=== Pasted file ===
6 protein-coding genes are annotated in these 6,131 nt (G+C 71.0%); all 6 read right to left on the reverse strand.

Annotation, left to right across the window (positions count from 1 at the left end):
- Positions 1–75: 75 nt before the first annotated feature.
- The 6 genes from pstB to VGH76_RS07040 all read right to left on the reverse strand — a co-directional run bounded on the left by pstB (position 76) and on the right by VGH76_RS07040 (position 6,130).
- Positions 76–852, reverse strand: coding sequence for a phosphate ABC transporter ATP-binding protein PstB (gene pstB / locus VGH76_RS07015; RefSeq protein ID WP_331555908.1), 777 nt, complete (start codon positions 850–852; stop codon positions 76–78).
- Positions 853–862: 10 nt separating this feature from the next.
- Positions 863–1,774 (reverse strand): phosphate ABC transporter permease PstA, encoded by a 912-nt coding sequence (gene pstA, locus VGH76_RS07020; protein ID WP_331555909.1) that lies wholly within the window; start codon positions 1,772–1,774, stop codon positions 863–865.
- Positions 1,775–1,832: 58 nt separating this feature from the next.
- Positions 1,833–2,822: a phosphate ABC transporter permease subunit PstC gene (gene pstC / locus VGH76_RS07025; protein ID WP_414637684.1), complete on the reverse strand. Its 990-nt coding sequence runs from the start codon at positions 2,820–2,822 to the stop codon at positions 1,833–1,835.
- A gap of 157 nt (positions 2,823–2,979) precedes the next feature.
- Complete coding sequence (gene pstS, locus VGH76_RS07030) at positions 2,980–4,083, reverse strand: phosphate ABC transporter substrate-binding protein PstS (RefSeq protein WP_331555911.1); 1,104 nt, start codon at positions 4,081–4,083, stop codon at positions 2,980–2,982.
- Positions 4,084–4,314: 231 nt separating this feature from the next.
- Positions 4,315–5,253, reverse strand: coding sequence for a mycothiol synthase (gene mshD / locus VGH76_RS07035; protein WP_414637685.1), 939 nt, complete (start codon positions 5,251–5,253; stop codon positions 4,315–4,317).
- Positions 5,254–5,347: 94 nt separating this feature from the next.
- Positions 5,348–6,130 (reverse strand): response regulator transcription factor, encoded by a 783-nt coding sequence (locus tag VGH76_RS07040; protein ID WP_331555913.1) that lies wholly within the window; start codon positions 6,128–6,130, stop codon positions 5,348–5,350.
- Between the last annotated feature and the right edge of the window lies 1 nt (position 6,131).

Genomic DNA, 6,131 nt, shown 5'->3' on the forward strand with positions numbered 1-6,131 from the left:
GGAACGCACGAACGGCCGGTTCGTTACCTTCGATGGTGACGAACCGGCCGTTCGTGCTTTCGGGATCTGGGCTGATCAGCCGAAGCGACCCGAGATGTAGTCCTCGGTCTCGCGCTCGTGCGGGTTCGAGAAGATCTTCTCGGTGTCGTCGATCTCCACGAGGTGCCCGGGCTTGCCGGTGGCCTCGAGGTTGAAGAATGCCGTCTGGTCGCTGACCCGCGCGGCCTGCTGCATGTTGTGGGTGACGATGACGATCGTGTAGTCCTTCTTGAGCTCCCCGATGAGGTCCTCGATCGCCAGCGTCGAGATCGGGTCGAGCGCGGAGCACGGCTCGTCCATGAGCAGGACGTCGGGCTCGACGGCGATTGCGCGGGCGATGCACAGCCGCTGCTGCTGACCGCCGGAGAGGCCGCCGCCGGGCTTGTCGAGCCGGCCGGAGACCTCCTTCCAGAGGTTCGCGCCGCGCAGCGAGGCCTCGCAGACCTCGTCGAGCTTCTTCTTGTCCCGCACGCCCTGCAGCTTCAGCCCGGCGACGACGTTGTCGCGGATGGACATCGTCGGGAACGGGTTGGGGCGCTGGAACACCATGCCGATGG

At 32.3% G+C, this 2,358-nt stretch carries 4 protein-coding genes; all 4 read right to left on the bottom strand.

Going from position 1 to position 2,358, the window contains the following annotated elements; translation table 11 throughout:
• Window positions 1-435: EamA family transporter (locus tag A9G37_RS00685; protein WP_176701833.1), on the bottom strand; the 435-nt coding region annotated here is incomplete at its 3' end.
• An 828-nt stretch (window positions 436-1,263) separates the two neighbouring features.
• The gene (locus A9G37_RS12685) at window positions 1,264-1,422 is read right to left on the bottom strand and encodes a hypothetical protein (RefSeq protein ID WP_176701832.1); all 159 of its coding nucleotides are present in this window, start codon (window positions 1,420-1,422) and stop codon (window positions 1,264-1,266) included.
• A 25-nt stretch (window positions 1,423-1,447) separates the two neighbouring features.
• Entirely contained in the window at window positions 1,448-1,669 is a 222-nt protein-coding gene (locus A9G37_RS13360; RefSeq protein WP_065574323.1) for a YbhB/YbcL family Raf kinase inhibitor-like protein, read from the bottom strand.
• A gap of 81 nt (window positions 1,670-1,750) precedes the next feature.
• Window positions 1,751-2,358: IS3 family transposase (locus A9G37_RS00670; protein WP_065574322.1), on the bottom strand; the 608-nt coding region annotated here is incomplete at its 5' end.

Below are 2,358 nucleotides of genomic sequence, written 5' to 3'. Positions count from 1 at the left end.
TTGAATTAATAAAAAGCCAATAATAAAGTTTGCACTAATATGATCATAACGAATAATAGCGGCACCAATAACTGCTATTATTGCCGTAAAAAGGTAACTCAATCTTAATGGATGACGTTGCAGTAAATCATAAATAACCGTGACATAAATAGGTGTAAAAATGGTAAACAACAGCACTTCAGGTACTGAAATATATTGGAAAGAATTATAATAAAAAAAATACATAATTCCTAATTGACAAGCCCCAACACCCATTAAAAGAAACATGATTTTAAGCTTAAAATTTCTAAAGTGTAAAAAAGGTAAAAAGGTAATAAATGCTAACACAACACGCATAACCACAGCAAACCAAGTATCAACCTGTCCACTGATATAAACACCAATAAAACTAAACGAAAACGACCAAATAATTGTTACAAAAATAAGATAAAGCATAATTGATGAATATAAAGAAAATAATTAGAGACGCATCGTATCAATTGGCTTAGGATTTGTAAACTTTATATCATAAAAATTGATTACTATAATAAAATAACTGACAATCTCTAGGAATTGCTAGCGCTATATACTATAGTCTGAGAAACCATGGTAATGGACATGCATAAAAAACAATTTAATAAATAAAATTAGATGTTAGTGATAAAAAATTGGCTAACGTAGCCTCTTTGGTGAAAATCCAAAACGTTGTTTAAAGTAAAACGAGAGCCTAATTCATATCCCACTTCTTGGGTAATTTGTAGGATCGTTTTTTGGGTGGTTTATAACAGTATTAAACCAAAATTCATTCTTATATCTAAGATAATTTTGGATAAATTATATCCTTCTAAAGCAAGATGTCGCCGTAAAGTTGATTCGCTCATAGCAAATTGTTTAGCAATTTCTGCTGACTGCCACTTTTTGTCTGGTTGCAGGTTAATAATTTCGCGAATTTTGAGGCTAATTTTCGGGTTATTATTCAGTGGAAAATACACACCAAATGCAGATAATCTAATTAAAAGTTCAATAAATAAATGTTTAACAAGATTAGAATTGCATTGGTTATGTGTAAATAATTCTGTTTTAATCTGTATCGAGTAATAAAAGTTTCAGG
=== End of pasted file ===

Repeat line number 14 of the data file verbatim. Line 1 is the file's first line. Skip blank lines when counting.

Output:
- Positions 5,254–5,347: 94 nt separating this feature from the next.